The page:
The late Argentine writer Pizarnik (Extracting the Stone of Madness) kindles a wildfire of rapturous desire amid a twilight landscape of irrecoverable love in these poems that were unpublished during her brief life. In her waking dreamland, Pizarnik’s speaker imagines herself atomized into water, night, silence, and death itself—exiled from the corporeal world because she cannot unlearn “how to read what the dust scrawls.” Throughout, the speaker oscillates between her imprisonment by emotion and her desire to escape her senses for the sake of sanity. “Drunk and I made love all night, just like a sick dog,” Pizarnik writes. Her speaker is constantly drawn into a type of masochism, behaving as both predator and prey to herself (“my words are keys that lock me into a mirror, with you, but ever alone”), and confesses her acceptance of misery, “All night, I know that abandonment is me, that the only moaning voice is me.” Demonstrating a deep vulnerability and admirable ability to set limits for her own distress, Pizarnik speaks “of burying everyday fear to secure the fear of an instant” while withholding judgment from others, affirming “to each her own absence.” Pizarnik’s lyrical journal details an unceasing heartbreak—lustful, paralyzing, and contagious. (July)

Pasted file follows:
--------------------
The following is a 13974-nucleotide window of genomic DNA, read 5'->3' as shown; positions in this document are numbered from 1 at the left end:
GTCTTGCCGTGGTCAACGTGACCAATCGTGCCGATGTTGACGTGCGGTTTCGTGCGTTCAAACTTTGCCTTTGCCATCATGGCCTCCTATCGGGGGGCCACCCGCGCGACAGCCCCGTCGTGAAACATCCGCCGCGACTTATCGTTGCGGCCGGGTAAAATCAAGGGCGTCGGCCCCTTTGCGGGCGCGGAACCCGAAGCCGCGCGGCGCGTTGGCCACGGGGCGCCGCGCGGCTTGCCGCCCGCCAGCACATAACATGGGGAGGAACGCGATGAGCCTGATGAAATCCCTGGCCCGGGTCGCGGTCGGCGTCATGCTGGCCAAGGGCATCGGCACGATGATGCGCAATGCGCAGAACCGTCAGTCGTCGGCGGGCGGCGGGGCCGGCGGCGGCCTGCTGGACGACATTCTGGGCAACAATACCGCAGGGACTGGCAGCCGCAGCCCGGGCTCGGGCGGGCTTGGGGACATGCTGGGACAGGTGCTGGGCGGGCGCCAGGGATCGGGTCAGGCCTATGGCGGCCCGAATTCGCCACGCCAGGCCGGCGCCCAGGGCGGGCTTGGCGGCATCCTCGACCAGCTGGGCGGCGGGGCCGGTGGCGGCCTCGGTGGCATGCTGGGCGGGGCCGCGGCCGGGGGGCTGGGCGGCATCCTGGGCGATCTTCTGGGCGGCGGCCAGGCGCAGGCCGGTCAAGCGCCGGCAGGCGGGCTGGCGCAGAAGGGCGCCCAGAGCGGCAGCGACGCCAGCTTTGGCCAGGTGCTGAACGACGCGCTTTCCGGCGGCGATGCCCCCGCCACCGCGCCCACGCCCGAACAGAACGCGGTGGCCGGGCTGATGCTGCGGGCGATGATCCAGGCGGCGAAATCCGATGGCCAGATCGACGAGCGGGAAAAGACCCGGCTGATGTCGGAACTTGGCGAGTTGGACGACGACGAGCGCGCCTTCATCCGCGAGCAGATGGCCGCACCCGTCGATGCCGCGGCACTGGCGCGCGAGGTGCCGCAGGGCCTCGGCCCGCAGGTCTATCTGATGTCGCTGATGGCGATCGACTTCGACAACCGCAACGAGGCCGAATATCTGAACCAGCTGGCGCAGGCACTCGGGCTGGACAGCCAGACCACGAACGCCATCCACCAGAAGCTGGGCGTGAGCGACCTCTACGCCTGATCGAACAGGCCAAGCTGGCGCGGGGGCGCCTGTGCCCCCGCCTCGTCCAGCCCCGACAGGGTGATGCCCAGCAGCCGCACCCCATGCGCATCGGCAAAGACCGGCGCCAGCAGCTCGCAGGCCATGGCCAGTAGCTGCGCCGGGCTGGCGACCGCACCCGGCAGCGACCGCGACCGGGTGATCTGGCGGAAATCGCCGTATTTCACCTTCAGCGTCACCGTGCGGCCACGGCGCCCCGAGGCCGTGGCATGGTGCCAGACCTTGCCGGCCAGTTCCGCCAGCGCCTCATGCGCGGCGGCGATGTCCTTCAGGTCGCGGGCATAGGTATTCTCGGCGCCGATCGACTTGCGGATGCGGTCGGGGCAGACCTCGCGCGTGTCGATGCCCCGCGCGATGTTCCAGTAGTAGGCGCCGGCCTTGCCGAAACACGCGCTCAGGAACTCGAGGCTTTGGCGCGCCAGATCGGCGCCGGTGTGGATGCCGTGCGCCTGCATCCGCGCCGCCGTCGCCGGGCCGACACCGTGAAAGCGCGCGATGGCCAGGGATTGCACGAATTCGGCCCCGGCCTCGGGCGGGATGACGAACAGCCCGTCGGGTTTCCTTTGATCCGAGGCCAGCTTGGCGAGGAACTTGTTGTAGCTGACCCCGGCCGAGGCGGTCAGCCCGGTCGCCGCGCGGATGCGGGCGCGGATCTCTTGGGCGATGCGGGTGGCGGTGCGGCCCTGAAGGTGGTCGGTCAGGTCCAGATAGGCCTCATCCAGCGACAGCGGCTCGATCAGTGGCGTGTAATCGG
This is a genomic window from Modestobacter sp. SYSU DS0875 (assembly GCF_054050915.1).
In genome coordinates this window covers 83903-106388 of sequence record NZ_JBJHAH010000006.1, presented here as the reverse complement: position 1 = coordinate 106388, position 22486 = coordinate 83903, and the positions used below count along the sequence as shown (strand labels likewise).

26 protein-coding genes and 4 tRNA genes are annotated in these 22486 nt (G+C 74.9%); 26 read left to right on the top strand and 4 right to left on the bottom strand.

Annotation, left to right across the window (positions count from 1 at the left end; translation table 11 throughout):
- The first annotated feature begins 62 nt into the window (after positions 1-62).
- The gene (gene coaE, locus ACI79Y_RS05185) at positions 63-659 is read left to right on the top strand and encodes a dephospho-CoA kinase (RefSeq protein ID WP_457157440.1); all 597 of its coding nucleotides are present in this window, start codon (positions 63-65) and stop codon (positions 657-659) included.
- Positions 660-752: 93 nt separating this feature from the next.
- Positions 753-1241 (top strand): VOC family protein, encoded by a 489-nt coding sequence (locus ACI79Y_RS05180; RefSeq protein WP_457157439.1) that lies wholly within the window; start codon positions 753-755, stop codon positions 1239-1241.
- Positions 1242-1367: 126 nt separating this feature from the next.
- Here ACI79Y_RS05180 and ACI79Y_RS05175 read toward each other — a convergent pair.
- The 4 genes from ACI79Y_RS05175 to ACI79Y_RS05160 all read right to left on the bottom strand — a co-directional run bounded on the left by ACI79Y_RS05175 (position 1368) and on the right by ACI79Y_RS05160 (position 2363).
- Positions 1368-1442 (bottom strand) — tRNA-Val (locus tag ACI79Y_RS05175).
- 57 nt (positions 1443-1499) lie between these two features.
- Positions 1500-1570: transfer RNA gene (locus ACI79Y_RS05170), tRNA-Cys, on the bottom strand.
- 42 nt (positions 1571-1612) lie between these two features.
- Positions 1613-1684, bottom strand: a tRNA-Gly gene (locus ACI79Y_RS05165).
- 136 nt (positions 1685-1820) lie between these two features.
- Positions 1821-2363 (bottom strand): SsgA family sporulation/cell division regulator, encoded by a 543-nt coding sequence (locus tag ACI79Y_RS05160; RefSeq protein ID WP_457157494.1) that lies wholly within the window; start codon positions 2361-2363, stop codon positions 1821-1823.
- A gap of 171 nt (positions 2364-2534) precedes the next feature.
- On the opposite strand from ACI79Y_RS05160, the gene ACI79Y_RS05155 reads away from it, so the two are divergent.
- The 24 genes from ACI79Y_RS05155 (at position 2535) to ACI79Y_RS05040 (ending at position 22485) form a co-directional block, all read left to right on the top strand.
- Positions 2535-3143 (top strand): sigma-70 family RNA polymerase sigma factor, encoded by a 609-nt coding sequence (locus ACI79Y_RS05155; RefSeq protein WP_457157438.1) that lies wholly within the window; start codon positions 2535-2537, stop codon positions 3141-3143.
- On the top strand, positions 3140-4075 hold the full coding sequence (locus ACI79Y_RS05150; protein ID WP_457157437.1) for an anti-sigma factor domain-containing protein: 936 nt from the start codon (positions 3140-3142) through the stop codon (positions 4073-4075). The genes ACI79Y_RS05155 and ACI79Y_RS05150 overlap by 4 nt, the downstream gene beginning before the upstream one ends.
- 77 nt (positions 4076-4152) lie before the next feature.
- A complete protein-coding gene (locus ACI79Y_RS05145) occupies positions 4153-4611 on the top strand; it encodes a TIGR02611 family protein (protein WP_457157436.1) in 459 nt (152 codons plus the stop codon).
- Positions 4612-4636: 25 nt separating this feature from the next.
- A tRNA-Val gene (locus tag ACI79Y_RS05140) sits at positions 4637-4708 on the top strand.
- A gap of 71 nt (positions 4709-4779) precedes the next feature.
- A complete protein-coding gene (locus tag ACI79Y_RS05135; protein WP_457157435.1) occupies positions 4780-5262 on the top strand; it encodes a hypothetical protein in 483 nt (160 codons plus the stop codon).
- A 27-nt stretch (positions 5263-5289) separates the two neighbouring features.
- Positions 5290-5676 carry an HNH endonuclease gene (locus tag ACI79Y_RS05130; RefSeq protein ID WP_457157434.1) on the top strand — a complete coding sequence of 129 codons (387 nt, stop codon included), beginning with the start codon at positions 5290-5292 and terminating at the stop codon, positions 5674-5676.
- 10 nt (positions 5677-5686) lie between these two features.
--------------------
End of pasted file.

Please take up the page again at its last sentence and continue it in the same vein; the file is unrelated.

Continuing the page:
Reviewed on: 06/18/2018 Release date: 07/31/2018 Genre: Fiction
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